Saturday marks a new year. Ten days later, Alabama’s 35 Senators and 105 Representatives will be back in Montgomery for the 2022 Alabama Regular Legislative Session. Alabama legislators have a full plate for 2022.

Here are just the top 12 issues 1819 News readers are likely to hear more about in 2022.

Permitless carry

“One thing that is really gaining momentum is constitutional carry,” State Rep. David Wheeler (R-Vestavia) told 1819 News. “Everywhere but in Mobile County where law enforcement has come out against it.”

State Sen. Gerald Allen (R-Tuscaloosa) and State Reps. Shane Stringer (R-Satsuma) and Andrew Sorrell (R-Muscle Shoals) have introduced bills ending the requirement that Alabamians must purchase a concealed carry permit from their local sheriff to exercise their Second Amendment rights. The Alabama Sheriff’s Association has blocked every effort by Second Amendment supporters to pass constitutional carry. This could be the year that changes.

Record budgets

The 2021 legislature passed the largest education trust fund (ETF) and state general fund (SGF) budgets in the history of the state. There are already reports that state revenues are coming in at a faster rate than even those rosy predictions. Legislators are already working with the State Finance Director’s office on supplemental appropriations for the 2022 budgets and early projections are that the 2023 fiscal year budgets (which go into effect on Oct. 1) will be the largest budgets in state history, surpassing even the record 2022 budgets.

Broadband

COVID-19 put an exclamation point on what the 2020 Census already showed state lawmakers: that too many communities in Alabama don’t have access to high-speed internet or internet at all in some cases. Employers don’t want to locate in towns without reliable internet connectivity. Young people don’t want to settle in a town where they are shut off from doctors, shopping, schools, and entertainment options available on the web. Teachers need the internet to connect with students and students need the internet to compete with their peers in Alabama and around the globe. The state is awash in federal funds for broadband. Expect the legislature to appropriate massive sums for extending wire to those communities that still are unserved.

Prisons

ADOC Commissioner Jeff Dunn resigned before Christmas leaving the prison debacle for John Hamm to try to resolve. Generations of Alabama politicians have gone to Montgomery promising to “get tough on crime” but didn’t appropriate the funds necessary to keep prisoners properly housed, cared for, and guarded. The prisons are old, overcrowded, and extremely dangerous, so much so that the U.S. Department of Justice is suing the state for violating the U.S. Constitution’s Eighth Amendment banning “cruel and unusual punishments.” The state is already in federal court trying to address many problems in the system. Construction on a new mega-prison is scheduled to begin next month, but the state probably needed those facilities three years ago. Legislators will consider justice reform legislation as well as proposals on how to reduce recidivism, and address the chronic shortage of prison guards and mental health professionals.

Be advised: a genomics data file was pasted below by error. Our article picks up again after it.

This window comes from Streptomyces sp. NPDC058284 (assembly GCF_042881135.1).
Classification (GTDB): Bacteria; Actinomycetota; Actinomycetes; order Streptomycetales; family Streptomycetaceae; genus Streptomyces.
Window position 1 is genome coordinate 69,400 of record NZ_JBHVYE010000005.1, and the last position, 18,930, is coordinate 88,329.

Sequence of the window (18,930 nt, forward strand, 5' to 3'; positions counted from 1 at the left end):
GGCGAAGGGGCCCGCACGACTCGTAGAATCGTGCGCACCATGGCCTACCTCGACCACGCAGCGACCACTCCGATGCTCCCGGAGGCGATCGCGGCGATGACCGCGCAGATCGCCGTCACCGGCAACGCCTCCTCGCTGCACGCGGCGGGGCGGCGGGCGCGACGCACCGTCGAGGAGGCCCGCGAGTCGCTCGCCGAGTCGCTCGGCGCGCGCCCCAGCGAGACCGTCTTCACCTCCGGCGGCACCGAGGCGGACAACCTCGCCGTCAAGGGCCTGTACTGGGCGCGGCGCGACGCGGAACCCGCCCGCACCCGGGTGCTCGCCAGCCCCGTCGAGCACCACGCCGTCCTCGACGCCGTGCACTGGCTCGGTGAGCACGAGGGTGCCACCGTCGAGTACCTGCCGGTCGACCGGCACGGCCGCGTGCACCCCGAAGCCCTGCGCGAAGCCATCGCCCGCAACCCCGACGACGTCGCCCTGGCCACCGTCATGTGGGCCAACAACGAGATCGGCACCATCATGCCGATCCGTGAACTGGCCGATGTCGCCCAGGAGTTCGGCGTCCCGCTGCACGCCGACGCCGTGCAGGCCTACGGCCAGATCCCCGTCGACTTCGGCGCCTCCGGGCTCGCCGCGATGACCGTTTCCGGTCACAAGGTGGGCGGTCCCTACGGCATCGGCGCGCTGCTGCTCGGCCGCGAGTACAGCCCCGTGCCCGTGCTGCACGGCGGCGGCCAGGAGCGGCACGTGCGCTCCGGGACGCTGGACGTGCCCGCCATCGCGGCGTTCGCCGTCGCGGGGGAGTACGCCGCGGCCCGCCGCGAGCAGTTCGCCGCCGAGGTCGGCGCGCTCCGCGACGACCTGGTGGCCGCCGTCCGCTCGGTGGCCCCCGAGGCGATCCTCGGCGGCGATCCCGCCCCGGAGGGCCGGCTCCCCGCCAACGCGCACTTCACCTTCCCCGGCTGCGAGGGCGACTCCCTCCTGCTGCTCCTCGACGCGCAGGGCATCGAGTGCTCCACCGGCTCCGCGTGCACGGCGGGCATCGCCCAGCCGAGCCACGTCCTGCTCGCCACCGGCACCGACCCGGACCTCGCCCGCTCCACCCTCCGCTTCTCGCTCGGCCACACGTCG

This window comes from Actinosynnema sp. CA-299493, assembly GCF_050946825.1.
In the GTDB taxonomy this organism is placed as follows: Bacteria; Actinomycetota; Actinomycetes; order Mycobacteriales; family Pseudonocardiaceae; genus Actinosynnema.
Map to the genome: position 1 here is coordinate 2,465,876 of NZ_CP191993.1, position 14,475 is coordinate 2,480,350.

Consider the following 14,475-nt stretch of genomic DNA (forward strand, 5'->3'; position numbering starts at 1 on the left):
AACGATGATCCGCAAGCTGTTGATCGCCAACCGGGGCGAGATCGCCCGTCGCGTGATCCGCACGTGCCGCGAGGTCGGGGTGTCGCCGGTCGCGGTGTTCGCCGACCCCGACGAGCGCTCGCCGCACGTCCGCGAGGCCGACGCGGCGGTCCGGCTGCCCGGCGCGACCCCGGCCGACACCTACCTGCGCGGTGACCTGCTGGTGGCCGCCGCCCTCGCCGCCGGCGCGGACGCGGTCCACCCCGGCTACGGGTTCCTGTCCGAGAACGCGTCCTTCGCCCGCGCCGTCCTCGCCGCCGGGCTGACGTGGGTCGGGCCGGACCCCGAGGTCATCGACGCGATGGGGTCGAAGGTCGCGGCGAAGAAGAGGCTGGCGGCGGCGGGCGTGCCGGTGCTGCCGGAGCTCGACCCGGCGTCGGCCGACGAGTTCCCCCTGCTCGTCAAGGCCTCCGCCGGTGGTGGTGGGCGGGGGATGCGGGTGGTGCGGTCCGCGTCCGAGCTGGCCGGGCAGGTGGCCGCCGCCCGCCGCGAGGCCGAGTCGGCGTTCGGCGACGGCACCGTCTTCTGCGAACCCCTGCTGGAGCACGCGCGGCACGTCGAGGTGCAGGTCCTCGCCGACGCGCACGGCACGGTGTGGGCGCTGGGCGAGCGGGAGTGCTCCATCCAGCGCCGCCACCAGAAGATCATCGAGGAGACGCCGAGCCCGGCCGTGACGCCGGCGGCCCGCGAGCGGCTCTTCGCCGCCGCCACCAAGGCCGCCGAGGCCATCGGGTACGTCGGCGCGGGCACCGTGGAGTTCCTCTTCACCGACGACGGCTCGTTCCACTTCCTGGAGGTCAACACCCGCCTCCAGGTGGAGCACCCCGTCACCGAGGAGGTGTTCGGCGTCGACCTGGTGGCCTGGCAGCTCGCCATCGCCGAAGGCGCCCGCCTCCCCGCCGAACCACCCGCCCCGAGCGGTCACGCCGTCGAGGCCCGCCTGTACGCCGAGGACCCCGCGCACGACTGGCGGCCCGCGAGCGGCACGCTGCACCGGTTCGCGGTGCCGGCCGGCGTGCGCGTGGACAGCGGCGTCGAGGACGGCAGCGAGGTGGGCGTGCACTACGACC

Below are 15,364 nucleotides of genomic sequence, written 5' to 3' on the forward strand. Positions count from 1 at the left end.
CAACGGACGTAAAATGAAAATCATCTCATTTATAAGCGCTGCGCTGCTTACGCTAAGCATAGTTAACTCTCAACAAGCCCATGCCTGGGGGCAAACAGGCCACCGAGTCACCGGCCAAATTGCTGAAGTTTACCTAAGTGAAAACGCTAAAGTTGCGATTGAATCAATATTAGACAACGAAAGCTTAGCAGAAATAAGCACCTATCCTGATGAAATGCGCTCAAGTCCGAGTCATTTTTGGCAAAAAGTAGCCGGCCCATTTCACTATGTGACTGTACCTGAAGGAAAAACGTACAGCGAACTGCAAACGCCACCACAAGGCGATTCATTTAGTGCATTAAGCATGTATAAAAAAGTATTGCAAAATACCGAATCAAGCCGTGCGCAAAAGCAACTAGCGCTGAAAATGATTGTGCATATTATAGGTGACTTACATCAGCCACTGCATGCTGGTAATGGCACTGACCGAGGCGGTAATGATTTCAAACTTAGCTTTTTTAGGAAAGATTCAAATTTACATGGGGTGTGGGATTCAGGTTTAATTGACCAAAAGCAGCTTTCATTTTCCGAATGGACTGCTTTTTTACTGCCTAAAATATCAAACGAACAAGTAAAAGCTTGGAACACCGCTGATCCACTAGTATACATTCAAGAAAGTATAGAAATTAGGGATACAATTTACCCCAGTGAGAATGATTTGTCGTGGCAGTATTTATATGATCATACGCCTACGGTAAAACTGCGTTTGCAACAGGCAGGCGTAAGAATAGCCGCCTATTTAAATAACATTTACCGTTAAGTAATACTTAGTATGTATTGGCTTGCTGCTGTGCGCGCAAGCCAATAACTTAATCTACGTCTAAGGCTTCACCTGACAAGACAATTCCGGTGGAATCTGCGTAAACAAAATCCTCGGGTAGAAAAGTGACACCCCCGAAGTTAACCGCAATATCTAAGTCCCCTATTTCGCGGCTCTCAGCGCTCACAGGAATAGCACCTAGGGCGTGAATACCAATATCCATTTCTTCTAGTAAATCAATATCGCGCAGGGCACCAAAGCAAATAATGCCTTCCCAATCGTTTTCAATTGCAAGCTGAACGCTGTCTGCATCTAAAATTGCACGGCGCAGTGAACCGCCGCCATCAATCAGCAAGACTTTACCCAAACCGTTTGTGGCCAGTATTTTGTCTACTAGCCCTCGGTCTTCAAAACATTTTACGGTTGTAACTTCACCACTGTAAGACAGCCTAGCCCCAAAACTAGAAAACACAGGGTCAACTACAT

Gambling

The Poarch Creek Band of Indians (PCI) spent a small fortune on lobbying and media, promoting a constitutional amendment allowing for a massive expansion of gambling in Alabama in 2020 ahead of the legislative session. PCI hoped to get that amendment on the ballot for the people of Alabama to vote on in the 2020 election. Then COVID-19 hit, and that legislative session got blown up. Sen. Del Marsh (R-Anniston) brought that legislation back in 2021. It predictably passed the Senate but ran into a buzzsaw of opposition in the House of Representatives. Sen. Greg Albritton (R), from Atmore – where PCI has a major casino – is bringing back the gambling bill. The state has no need for new revenue at the moment, but PCI and the dog tracks have expended a lot of energy and money to sway the legislature on this issue.  If it does not pass in this session, it likely would be 2024 before voters could vote on gambling and 2026 before the state would see significant gambling revenues.

Stiffer penalties for rioters